Artist Reception for Naeemeh on Saturday, May 20th
Born in Tehran, Iran, in 1984, Naeemeh Naeemael received her BFA B from Tehran Art University in 2006, majoring in sculpture. After graduation, she participated in numerous individual and group shows in Tehran, both in sculpture and painting, including the 5th Tehran Contemporary Sculpture Biennial at the Tehran Museum of Contemporary Art. In 2009, she began a series of paintings about endangered species, which led to her first solo exhibition, Dreams Before Extinction, at the Henna Gallery in Tehran in 2011. In 2013, the series was reproduced in a bilingual (English and Farsi) book of the same title, published by Perceval Press, and shown at the Jordan Schnitzer Museum of Art, University of Oregon, in 2019. Prior to moving to Oregon in 2017, Naeemaei was active in Iran's environmental movement and involved with several organizations that seek to raise awareness about endangered species and other environmental issues. She has also illustrated children's books, including Mr. Samad and the Little Black Fish, a modern classic in contemporary Iranian culture. In 2016, Naeemael was the category winner in the Wildlife Artist of the Year Competition, sponsored by the David Shepherd Foundation in London. In 2018, she served on the Twelfth Glenn Gould Award Jury, given every second year to a living individual in recognition of his/her contributions to music and communication. Her works have been featured in renowned international journals and magazines such as Orion, Leonardo, and Feminist Formation.
My life got to a point where I felt that I couldn't define myself as an individual human being anymore. All the concerns about environment, social characteristics, religions, and politics looked very relative and fragile. The Jaan series was shaped in that dilemma. The encountering of human and nature in its narration can be categorized in three stages The first stage is "to feel," which is a starting point for the relationship between me/human and nature/environment. It is basically about observing nature, not only to discover but to understand it. In that stage, I seek perception and comprehension. The second stage is to heal," in which I try to get closer to nature to play the role of a healer, getting into cracks and wounds and being a bandage over broken bodies. The final stage is "to be," in which there would be no distance, nor distinction between me and nature. It's about unifying with nature, camouflage, intimation, and finally, dissolving in nature. By the end of that stage, there would be no body and soon no trace. I narrate the story by my red scarf to avoid giving a conventional self- portrait. Jaan is a Persian word meaning soul, life, and also dearest. Nature is "Jaan."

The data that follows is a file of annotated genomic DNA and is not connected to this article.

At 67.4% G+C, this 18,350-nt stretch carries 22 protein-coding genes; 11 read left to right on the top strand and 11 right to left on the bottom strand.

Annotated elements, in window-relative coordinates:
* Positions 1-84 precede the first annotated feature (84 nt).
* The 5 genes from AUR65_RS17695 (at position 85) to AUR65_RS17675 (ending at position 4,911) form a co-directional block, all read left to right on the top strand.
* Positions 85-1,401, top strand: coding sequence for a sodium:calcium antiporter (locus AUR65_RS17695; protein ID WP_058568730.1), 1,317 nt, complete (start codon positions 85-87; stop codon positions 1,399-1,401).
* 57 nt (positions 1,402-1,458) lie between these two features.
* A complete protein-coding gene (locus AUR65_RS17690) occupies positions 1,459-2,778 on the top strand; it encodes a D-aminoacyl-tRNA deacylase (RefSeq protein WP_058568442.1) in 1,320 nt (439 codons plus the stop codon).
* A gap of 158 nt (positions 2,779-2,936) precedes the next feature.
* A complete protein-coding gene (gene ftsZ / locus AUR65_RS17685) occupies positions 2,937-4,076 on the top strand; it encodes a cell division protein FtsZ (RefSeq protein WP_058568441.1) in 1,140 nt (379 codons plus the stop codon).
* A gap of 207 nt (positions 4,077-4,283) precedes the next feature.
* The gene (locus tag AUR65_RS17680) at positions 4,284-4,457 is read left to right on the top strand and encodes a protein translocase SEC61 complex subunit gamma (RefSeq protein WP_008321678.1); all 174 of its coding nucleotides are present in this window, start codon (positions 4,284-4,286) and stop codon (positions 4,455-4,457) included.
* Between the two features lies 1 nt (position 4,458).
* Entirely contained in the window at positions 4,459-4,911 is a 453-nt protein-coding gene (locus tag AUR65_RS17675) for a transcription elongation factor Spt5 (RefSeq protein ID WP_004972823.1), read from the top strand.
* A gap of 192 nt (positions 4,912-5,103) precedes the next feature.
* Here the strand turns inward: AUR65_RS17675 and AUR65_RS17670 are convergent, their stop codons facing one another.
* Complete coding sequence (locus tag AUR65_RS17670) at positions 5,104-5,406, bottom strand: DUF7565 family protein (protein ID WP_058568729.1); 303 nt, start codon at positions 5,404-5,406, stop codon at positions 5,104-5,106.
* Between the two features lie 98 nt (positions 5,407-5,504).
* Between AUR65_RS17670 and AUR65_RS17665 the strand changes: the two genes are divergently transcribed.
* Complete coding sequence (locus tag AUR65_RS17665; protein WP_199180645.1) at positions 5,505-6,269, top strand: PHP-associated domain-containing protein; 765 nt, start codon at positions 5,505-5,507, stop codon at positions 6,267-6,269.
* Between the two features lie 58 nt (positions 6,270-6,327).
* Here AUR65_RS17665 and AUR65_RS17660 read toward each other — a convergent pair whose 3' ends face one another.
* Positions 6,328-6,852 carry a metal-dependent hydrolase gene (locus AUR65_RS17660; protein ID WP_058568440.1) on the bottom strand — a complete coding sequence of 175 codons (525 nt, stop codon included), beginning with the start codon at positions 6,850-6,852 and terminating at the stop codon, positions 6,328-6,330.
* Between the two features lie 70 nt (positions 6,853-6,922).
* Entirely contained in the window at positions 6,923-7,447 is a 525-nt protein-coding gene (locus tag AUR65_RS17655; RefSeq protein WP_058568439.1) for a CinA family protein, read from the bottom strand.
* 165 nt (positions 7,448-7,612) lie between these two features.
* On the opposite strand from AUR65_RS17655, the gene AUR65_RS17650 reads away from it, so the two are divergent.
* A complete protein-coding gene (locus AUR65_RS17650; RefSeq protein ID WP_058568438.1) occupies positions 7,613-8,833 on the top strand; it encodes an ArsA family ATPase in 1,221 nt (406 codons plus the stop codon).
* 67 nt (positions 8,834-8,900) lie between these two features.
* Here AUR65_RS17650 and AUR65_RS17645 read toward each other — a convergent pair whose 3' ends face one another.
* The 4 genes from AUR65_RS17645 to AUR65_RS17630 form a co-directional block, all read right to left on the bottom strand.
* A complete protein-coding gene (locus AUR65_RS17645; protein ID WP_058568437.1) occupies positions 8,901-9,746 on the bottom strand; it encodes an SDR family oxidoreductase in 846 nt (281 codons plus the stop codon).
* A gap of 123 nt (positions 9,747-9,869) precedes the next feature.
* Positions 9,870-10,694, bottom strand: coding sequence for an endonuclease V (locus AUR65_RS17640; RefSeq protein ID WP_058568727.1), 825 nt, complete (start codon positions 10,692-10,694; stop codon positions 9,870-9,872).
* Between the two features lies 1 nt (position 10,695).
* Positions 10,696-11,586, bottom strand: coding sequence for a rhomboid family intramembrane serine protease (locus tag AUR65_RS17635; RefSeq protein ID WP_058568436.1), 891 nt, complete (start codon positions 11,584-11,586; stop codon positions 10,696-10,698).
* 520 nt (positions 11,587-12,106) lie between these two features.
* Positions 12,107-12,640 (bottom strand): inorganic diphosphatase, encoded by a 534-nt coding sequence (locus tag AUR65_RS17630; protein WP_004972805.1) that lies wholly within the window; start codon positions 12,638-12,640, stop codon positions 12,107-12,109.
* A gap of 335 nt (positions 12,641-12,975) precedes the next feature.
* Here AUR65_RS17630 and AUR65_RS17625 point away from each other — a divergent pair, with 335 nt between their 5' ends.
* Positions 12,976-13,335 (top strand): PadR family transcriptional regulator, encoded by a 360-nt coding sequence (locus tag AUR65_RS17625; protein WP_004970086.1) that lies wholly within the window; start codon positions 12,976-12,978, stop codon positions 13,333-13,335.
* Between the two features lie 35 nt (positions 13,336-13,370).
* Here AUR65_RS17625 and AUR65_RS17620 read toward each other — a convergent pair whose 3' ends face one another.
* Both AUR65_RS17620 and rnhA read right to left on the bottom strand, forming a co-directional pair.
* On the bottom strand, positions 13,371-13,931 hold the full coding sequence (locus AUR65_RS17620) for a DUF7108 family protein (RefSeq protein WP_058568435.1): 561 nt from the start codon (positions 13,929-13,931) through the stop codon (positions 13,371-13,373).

From The Presence of Nature, book published by Schneider Museum of Art in conjunction with the special exhibition of the same title.
More information please visit: https://sma.sou.edu/exhibitions/the-presence-of-nature/